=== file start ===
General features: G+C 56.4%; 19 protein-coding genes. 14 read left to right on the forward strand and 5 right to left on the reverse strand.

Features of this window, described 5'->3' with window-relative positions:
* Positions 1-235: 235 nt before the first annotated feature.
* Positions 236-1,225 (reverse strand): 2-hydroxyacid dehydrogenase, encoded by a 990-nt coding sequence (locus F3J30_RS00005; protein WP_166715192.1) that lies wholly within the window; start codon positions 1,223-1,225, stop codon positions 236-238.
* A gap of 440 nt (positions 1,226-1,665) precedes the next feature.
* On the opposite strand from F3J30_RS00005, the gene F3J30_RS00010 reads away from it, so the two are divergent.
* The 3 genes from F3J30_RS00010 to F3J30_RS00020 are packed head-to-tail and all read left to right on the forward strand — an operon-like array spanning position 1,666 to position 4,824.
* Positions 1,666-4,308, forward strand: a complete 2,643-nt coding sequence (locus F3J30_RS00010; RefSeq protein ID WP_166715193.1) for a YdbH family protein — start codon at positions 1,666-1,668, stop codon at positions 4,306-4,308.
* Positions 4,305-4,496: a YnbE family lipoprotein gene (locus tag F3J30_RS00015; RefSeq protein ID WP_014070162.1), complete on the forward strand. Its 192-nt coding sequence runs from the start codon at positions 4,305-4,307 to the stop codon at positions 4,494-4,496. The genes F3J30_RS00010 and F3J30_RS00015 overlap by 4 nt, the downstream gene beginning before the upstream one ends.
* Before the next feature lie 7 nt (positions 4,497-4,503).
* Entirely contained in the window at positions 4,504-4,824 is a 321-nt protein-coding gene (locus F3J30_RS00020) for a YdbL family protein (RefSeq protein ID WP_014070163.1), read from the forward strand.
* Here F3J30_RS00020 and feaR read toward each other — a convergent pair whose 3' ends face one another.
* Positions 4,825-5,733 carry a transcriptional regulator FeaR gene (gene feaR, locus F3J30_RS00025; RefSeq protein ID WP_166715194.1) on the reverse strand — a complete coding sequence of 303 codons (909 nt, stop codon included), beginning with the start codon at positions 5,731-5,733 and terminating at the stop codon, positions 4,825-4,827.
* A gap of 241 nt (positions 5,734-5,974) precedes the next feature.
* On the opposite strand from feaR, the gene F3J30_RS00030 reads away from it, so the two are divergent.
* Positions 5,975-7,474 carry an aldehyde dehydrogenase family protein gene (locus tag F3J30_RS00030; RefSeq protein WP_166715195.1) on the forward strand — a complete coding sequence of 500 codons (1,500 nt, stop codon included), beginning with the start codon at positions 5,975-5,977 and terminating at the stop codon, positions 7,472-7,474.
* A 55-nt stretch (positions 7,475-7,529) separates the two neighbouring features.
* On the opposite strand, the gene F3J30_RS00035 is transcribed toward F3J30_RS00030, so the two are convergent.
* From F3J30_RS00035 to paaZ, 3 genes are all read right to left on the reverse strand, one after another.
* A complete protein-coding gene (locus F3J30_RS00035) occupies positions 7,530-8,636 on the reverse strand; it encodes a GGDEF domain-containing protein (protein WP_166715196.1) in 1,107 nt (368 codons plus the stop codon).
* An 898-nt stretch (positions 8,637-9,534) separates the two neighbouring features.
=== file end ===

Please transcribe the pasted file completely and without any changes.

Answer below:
General features: G+C 56.4%; 19 protein-coding genes. 14 read left to right on the forward strand and 5 right to left on the reverse strand.

Features of this window, described 5'->3' with window-relative positions:
* Positions 1-235: 235 nt before the first annotated feature.
* Positions 236-1,225 (reverse strand): 2-hydroxyacid dehydrogenase, encoded by a 990-nt coding sequence (locus F3J30_RS00005; protein WP_166715192.1) that lies wholly within the window; start codon positions 1,223-1,225, stop codon positions 236-238.
* A gap of 440 nt (positions 1,226-1,665) precedes the next feature.
* On the opposite strand from F3J30_RS00005, the gene F3J30_RS00010 reads away from it, so the two are divergent.
* The 3 genes from F3J30_RS00010 to F3J30_RS00020 are packed head-to-tail and all read left to right on the forward strand — an operon-like array spanning position 1,666 to position 4,824.
* Positions 1,666-4,308, forward strand: a complete 2,643-nt coding sequence (locus F3J30_RS00010; RefSeq protein ID WP_166715193.1) for a YdbH family protein — start codon at positions 1,666-1,668, stop codon at positions 4,306-4,308.
* Positions 4,305-4,496: a YnbE family lipoprotein gene (locus tag F3J30_RS00015; RefSeq protein ID WP_014070162.1), complete on the forward strand. Its 192-nt coding sequence runs from the start codon at positions 4,305-4,307 to the stop codon at positions 4,494-4,496. The genes F3J30_RS00010 and F3J30_RS00015 overlap by 4 nt, the downstream gene beginning before the upstream one ends.
* Before the next feature lie 7 nt (positions 4,497-4,503).
* Entirely contained in the window at positions 4,504-4,824 is a 321-nt protein-coding gene (locus F3J30_RS00020) for a YdbL family protein (RefSeq protein ID WP_014070163.1), read from the forward strand.
* Here F3J30_RS00020 and feaR read toward each other — a convergent pair whose 3' ends face one another.
* Positions 4,825-5,733 carry a transcriptional regulator FeaR gene (gene feaR, locus F3J30_RS00025; RefSeq protein ID WP_166715194.1) on the reverse strand — a complete coding sequence of 303 codons (909 nt, stop codon included), beginning with the start codon at positions 5,731-5,733 and terminating at the stop codon, positions 4,825-4,827.
* A gap of 241 nt (positions 5,734-5,974) precedes the next feature.
* On the opposite strand from feaR, the gene F3J30_RS00030 reads away from it, so the two are divergent.
* Positions 5,975-7,474 carry an aldehyde dehydrogenase family protein gene (locus tag F3J30_RS00030; RefSeq protein WP_166715195.1) on the forward strand — a complete coding sequence of 500 codons (1,500 nt, stop codon included), beginning with the start codon at positions 5,975-5,977 and terminating at the stop codon, positions 7,472-7,474.
* A 55-nt stretch (positions 7,475-7,529) separates the two neighbouring features.
* On the opposite strand, the gene F3J30_RS00035 is transcribed toward F3J30_RS00030, so the two are convergent.
* From F3J30_RS00035 to paaZ, 3 genes are all read right to left on the reverse strand, one after another.
* A complete protein-coding gene (locus F3J30_RS00035) occupies positions 7,530-8,636 on the reverse strand; it encodes a GGDEF domain-containing protein (protein WP_166715196.1) in 1,107 nt (368 codons plus the stop codon).
* An 898-nt stretch (positions 8,637-9,534) separates the two neighbouring features.